Work & Career
10 Irritating Phrases You Should Stop Writing in Emails
Whether you’re addressing people at work or sending out the details for the next family reunion, some phrases should be left out of all emails.
“We need to …”
Translation: XYZ needs to be done, but … I’m not actually going to come out and directly tell any of you to do it.
… especially when used outside British pubs or the United Kingdom in general.
“Thanks in advance”
As opposed to thanks from the past? No thanks on all accounts. Make sure you also avoid the 10 most annoying phrases in the English language.
We all appreciate catching up with friends or colleagues, but where did “touch base” even come from? What base are we touching? Is it a baseball analogy gone wrong?
This phrase is as empty as, well, a circle. Instead of suggesting to circle back to a topic some other time, why not just discuss it right then and there? And if you wait a significant amount of time before circling back to that topic, is it really even worth bringing up?
“To be honest”
You may write this thinking that you’re showing how open and trusting you are, but the recipient probably won’t respond that way. In fact, you’re giving her good evidence that anytime you don’t start a sentence with that phrase, you could very well be lying. Make sure you don’t use these petty work phrases everyone is guilty of writing in emails.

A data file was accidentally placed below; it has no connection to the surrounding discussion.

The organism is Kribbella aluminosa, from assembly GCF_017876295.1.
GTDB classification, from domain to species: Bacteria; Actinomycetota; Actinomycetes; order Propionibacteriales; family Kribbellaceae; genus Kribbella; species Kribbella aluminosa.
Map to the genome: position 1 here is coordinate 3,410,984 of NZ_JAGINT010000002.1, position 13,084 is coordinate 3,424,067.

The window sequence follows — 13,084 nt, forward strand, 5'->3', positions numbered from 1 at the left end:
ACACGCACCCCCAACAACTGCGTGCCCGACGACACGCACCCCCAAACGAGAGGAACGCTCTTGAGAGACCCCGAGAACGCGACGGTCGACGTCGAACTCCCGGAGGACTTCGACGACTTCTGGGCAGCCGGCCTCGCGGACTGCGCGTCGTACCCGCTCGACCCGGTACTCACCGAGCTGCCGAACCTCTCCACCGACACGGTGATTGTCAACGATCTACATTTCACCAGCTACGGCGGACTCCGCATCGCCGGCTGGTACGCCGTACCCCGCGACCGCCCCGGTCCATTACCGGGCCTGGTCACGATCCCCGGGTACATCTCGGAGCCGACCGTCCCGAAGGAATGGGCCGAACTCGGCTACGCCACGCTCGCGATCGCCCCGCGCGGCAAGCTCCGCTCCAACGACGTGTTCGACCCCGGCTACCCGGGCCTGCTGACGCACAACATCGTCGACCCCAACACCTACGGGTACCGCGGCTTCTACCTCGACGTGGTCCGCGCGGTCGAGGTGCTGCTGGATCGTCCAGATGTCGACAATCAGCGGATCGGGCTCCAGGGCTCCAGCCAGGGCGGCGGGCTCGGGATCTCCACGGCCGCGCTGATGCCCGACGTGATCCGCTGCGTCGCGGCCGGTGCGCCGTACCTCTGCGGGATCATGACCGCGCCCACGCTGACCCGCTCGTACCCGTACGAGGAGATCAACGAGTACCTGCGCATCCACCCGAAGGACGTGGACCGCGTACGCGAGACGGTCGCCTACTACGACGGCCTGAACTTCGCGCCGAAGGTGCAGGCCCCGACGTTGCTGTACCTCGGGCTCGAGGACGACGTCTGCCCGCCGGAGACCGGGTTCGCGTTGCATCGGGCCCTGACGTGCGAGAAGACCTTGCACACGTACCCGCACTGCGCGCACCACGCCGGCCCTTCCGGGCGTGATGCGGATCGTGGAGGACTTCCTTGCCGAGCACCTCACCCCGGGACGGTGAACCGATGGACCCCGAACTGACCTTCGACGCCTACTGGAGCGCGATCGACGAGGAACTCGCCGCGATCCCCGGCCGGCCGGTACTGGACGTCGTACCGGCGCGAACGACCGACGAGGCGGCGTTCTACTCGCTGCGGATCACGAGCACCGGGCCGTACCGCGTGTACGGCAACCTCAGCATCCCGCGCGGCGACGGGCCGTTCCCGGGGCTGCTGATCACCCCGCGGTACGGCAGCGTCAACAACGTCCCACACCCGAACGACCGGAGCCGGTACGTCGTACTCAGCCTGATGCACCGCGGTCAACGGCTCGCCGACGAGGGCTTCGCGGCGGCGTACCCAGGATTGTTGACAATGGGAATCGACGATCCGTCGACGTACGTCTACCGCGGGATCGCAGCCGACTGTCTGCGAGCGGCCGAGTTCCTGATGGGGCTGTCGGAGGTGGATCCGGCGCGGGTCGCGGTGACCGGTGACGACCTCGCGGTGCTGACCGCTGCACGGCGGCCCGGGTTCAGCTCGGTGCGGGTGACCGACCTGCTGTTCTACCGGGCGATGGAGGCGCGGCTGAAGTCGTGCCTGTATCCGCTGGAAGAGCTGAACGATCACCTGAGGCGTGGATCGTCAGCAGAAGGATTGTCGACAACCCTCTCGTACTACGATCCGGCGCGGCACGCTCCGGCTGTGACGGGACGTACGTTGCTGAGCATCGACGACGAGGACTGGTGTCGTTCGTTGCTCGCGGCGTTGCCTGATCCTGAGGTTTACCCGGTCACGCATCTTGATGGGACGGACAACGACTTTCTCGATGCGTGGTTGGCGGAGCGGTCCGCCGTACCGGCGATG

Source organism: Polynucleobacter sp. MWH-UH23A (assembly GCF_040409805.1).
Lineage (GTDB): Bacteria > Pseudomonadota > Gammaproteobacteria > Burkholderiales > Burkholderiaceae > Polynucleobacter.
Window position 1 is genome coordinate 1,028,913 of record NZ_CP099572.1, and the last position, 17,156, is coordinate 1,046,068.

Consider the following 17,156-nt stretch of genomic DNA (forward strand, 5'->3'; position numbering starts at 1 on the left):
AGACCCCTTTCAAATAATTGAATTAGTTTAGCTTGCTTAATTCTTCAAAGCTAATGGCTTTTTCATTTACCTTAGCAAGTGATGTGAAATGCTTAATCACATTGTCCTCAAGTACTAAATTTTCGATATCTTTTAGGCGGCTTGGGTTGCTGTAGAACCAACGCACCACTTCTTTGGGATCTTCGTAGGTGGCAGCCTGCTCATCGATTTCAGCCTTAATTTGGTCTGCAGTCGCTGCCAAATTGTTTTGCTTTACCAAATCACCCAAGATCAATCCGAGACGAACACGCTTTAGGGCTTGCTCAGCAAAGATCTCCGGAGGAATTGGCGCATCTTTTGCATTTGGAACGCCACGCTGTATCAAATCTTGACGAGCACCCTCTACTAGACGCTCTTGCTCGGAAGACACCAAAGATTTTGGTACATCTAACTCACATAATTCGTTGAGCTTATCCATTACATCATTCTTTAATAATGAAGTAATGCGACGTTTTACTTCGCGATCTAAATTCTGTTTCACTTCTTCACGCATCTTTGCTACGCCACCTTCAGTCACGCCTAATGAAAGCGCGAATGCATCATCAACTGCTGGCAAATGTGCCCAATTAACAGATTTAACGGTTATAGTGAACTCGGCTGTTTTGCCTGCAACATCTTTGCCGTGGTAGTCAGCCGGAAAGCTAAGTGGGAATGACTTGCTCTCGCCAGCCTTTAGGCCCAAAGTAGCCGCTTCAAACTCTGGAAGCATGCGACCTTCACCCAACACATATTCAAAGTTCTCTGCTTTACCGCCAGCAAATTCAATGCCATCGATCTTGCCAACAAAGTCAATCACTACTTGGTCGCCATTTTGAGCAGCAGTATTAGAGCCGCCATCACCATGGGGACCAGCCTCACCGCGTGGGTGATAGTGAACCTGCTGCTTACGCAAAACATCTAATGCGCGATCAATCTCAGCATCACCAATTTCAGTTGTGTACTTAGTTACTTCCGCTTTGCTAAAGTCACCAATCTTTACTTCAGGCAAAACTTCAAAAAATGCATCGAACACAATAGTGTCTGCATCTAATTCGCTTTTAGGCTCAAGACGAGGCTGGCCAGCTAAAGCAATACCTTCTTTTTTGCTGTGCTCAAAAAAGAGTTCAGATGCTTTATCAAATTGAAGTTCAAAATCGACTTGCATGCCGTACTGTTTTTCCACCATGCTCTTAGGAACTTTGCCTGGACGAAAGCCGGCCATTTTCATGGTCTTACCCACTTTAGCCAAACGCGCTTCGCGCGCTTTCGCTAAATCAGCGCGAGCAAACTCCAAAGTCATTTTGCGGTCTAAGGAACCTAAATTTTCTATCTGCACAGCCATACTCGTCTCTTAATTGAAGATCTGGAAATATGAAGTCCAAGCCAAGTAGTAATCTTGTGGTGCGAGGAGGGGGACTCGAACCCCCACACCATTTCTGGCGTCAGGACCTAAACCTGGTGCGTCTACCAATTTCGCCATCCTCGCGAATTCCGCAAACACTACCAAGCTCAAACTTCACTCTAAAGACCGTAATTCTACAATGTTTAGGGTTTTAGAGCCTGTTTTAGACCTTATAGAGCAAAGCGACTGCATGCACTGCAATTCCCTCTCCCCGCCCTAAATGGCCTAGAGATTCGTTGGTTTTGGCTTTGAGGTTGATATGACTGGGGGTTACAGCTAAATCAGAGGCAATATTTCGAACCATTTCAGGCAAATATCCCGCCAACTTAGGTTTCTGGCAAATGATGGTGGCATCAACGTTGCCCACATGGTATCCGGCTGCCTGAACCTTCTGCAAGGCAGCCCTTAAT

“Please consider the environment before printing this email.”
I love the Earth as much as the next guy, but if I need to print an email, I will—whether you nag me or not. That said, here are 16 overused words (and phrases) you should retire.
This is a much too formal sign off for any email, and ironically, it can come off as the opposite of respectful. Stick with a simple “Thanks” or “Sincerely.” Here are more toxic phrases to avoid in work emails, and what to say instead.
If you receive an email, it’s implied that the content of that email is “for your information.” And definitely don’t make this the only thing you write in a forwarded email to a colleague. It probably won’t be immediately clear what exactly you want them to know. Save time and confusion by just sending a separate email with whatever the person needs to know.
… or anything written in all caps and/or followed by multiple exclamation points. No one wants to read an email that looks like it was written by a hyper middle schooler. Next, check out these 11 ways productive people manage their emails.